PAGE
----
Patients should be instructed to contact their physician if they experience new or worsening symptoms of peripheral neuropathy (see WARNINGS and DOSAGE AND ADMINISTRATION). These signs and symptoms include: tingling or numbness in fingers, hands, toes, or feet; difficulty with the fine motor coordination tasks such as buttoning clothing; unsteadiness while walking; weakness arising from a low chair; weakness in climbing stairs; increased tripping while walking over uneven surfaces.
Patients should be instructed that seizures have been known to occur in patients who receive nelarabine. If a seizure occurs, the physician administering ARRANON should be promptly informed.
Patients who develop fever or signs of infection while on therapy should notify their physician promptly.
Patients should be advised to use effective contraceptive measures to prevent pregnancy and to avoid breast feeding during treatment with ARRANON.
Nelarabine and ara-G did not significantly inhibit the activities of the human hepatic cytochrome P450 isoenzymes 1A2, 2A6, 2B6, 2C8, 2C9, 2C19, 2D6, or 3A4 in vitro at concentrations of nelarabine and ara-G up to 100 μM.
There is in vitro evidence that pentostatin is a strong inhibitor of adenosine deaminase. This may result in a reduction in the conversion of the pro-drug nelarabine to its active moiety and consequently in a reduction in efficacy of nelarabine and/or change in adverse event profile of either drug. Administration of nelarabine in combination with adenosine deaminase inhibitors, such as pentostatin, is not recommended.
Carcinogenesis, Mutagenesis, Impairment of Fertility
Carcinogenicity testing of nelarabine has not been done. However, nelarabine was mutagenic when tested in vitro in L5178Y/TK mouse lymphoma cells with and without metabolic activation. No studies have been conducted in animals to assess genotoxic potential or effects on fertility. The effect on human fertility is unknown.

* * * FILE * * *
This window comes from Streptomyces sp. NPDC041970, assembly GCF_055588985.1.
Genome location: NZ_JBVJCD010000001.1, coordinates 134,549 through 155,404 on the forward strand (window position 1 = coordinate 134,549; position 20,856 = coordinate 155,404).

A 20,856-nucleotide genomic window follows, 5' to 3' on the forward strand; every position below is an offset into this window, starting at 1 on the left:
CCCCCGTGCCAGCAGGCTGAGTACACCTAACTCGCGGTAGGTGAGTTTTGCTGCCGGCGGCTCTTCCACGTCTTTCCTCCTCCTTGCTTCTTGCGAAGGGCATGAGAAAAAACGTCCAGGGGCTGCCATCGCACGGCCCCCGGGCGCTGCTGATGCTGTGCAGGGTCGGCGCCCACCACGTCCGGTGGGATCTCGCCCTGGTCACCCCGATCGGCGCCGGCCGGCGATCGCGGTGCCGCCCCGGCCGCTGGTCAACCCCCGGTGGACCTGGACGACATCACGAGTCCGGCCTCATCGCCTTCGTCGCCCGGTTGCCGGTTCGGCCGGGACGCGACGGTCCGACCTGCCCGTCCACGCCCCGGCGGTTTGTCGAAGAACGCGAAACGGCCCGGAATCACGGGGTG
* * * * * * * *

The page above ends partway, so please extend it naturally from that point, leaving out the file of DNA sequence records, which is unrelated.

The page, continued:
Pregnancy Category D. (See WARNINGS.)
It is not known whether nelarabine or ara-G are excreted in human milk. Because many drugs are excreted in human milk and because of the potential for serious adverse reactions in nursing infants from ARRANON, nursing should be discontinued in women who are receiving therapy with ARRANON.
(See CLINICAL STUDIES, Pediatric Clinical Study).
Clinical studies of ARRANON did not include sufficient numbers of patients aged 65 and over to determine whether they respond differently from younger patients. In an exploratory analysis, increasing age, especially age 65 years and older, appeared to be associated with increased rates of neurologic adverse events.
Use in Renally Impaired Patients
Ara-G clearance decreased as renal function decreased (see CLINICAL PHARMACOLOGY). Because the risk of adverse reactions to this drug may be greater in patients with severe renal impairment (CLcr<30 mL/min), these patients should be closely monitored for toxicities when treated with ARRANON (see DOSAGE AND ADMINISTRATION).
Use in Hepatically Impaired Patients
The influence of hepatic impairment on the pharmacokinetics of nelarabine has not been evaluated. Because the risk of adverse reactions to this drug may be greater in patients with severe hepatic impairment (bilirubin >3.0 mg/dL), these patients should be closely monitored for toxicities when treated with ARRANON.